Foster family shortage puts more children at risk
An article in The Guardian, Tuesday 20 December 2011 revealed that children in care rose sharply after Baby Peter case in 2008, with crisis building as recession contributes to family breakdowns.
The Fostering Network estimates at least 8,750 new foster families need to be found across the UK, with the biggest shortfalls in London, the north-west of England and Scotland. Photograph: David Ellis/Getty
Response to story by Professor Bob Broad
Weeks Centre for Social Policy Research, London South Bank University
Your article (Children put at risk by shortage of foster families, 20 December) misses a key point about the importance of caring for children within their own kinship networks. Research into child welfare indicates that, for those children who can no longer live at home with their birth parents, the option of being brought up full-time by a relative or friend – or in kinship care, as it is known – is one that offers at least as good outcomes as other arrangements.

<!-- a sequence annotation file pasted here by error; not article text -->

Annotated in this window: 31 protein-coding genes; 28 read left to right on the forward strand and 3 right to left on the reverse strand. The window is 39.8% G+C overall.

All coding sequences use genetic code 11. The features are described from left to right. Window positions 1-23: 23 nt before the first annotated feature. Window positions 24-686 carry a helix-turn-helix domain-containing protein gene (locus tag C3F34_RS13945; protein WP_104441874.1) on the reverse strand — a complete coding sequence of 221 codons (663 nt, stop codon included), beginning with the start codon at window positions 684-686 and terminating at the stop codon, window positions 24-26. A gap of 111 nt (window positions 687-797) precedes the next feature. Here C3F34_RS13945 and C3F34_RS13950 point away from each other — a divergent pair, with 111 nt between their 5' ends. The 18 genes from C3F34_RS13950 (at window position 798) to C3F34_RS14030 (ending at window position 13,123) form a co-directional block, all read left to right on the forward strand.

It is also the living arrangement that children tend to prefer to being moved away. The added bonus of a kinship care arrangement is that there is continuity of family, friends and education for the child. Of course kinship care, as with foster care or adoption, is not suitable for every child and a full assessment of appropriate options needs to be made.
One of the UK’s key research studies, Kith and Kin: Kinship Care for Vulnerable Young People, noted how kinship carers are often “invisible” in policy terms – there is a lack of transparent local authority policies and service entitlements. Why shouldn’t full-time kinship carers for children receive the same levels of payments, allowances and services as foster carers or other full-time carers? After all, the children’s needs are the same.
For more information on Kinship Care contact Nigel Priestley on 01484 538421